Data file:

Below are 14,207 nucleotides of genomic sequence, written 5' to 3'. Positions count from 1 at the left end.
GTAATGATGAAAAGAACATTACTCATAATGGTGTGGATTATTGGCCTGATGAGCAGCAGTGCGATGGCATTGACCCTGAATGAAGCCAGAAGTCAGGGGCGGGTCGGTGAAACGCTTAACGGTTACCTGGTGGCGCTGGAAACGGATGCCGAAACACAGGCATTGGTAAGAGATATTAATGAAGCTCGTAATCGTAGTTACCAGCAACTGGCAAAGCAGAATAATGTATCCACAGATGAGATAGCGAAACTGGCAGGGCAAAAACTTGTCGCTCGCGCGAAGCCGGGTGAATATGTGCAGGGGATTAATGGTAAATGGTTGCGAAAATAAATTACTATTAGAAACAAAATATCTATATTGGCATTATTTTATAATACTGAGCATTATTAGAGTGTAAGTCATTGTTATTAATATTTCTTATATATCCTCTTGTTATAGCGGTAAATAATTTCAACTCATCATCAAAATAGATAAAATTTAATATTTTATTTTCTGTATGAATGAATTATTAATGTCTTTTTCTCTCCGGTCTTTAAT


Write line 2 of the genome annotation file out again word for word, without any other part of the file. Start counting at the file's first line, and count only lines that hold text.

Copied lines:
GTAATGATGAAAAGAACATTACTCATAATGGTGTGGATTATTGGCCTGATGAGCAGCAGTGCGATGGCATTGACCCTGAATGAAGCCAGAAGTCAGGGGCGGGTCGGTGAAACGCTTAACGGTTACCTGGTGGCGCTGGAAACGGATGCCGAAACACAGGCATTGGTAAGAGATATTAATGAAGCTCGTAATCGTAGTTACCAGCAACTGGCAAAGCAGAATAATGTATCCACAGATGAGATAGCGAAACTGGCAGGGCAAAAACTTGTCGCTCGCGCGAAGCCGGGTGAATATGTGCAGGGGATTAATGGTAAATGGTTGCGAAAATAAATTACTATTAGAAACAAAATATCTATATTGGCATTATTTTATAATACTGAGCATTATTAGAGTGTAAGTCATTGTTATTAATATTTCTTATATATCCTCTTGTTATAGCGGTAAATAATTTCAACTCATCATCAAAATAGATAAAATTTAATATTTTATTTTCTGTATGAATGAATTATTAATGTCTTTTTCTCTCCGGTCTTTAAT